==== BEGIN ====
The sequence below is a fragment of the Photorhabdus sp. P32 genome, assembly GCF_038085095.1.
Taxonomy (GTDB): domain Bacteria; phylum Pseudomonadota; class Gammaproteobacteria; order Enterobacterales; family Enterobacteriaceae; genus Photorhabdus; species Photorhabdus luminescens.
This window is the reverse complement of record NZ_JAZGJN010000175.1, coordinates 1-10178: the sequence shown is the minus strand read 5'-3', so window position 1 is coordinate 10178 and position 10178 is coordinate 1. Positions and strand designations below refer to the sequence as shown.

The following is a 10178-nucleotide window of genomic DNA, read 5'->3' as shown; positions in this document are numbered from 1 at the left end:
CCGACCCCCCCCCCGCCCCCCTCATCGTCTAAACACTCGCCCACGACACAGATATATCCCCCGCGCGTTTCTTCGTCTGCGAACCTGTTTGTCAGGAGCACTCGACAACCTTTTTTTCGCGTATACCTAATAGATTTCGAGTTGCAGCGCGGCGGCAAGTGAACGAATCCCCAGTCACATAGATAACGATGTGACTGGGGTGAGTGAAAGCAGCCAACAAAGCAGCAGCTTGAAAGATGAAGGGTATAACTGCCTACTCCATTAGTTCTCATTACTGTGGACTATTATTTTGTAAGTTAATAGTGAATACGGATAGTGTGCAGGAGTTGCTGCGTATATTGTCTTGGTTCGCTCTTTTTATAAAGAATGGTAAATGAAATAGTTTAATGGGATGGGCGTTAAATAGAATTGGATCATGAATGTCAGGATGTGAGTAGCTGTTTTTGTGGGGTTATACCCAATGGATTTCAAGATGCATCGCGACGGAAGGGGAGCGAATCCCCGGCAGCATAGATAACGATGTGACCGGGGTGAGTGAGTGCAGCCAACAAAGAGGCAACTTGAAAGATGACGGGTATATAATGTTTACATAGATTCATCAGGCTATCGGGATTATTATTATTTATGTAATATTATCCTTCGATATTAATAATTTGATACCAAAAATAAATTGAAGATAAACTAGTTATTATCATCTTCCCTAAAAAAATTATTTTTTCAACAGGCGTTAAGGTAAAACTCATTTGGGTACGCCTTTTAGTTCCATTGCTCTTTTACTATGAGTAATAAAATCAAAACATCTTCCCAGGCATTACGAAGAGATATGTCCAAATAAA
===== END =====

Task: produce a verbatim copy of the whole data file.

The sequence below is a fragment of the Photorhabdus sp. P32 genome, assembly GCF_038085095.1.
Taxonomy (GTDB): domain Bacteria; phylum Pseudomonadota; class Gammaproteobacteria; order Enterobacterales; family Enterobacteriaceae; genus Photorhabdus; species Photorhabdus luminescens.
This window is the reverse complement of record NZ_JAZGJN010000175.1, coordinates 1-10178: the sequence shown is the minus strand read 5'-3', so window position 1 is coordinate 10178 and position 10178 is coordinate 1. Positions and strand designations below refer to the sequence as shown.

The following is a 10178-nucleotide window of genomic DNA, read 5'->3' as shown; positions in this document are numbered from 1 at the left end:
CCGACCCCCCCCCCGCCCCCCTCATCGTCTAAACACTCGCCCACGACACAGATATATCCCCCGCGCGTTTCTTCGTCTGCGAACCTGTTTGTCAGGAGCACTCGACAACCTTTTTTTCGCGTATACCTAATAGATTTCGAGTTGCAGCGCGGCGGCAAGTGAACGAATCCCCAGTCACATAGATAACGATGTGACTGGGGTGAGTGAAAGCAGCCAACAAAGCAGCAGCTTGAAAGATGAAGGGTATAACTGCCTACTCCATTAGTTCTCATTACTGTGGACTATTATTTTGTAAGTTAATAGTGAATACGGATAGTGTGCAGGAGTTGCTGCGTATATTGTCTTGGTTCGCTCTTTTTATAAAGAATGGTAAATGAAATAGTTTAATGGGATGGGCGTTAAATAGAATTGGATCATGAATGTCAGGATGTGAGTAGCTGTTTTTGTGGGGTTATACCCAATGGATTTCAAGATGCATCGCGACGGAAGGGGAGCGAATCCCCGGCAGCATAGATAACGATGTGACCGGGGTGAGTGAGTGCAGCCAACAAAGAGGCAACTTGAAAGATGACGGGTATATAATGTTTACATAGATTCATCAGGCTATCGGGATTATTATTATTTATGTAATATTATCCTTCGATATTAATAATTTGATACCAAAAATAAATTGAAGATAAACTAGTTATTATCATCTTCCCTAAAAAAATTATTTTTTCAACAGGCGTTAAGGTAAAACTCATTTGGGTACGCCTTTTAGTTCCATTGCTCTTTTACTATGAGTAATAAAATCAAAACATCTTCCCAGGCATTACGAAGAGATATGTCCAAATAAA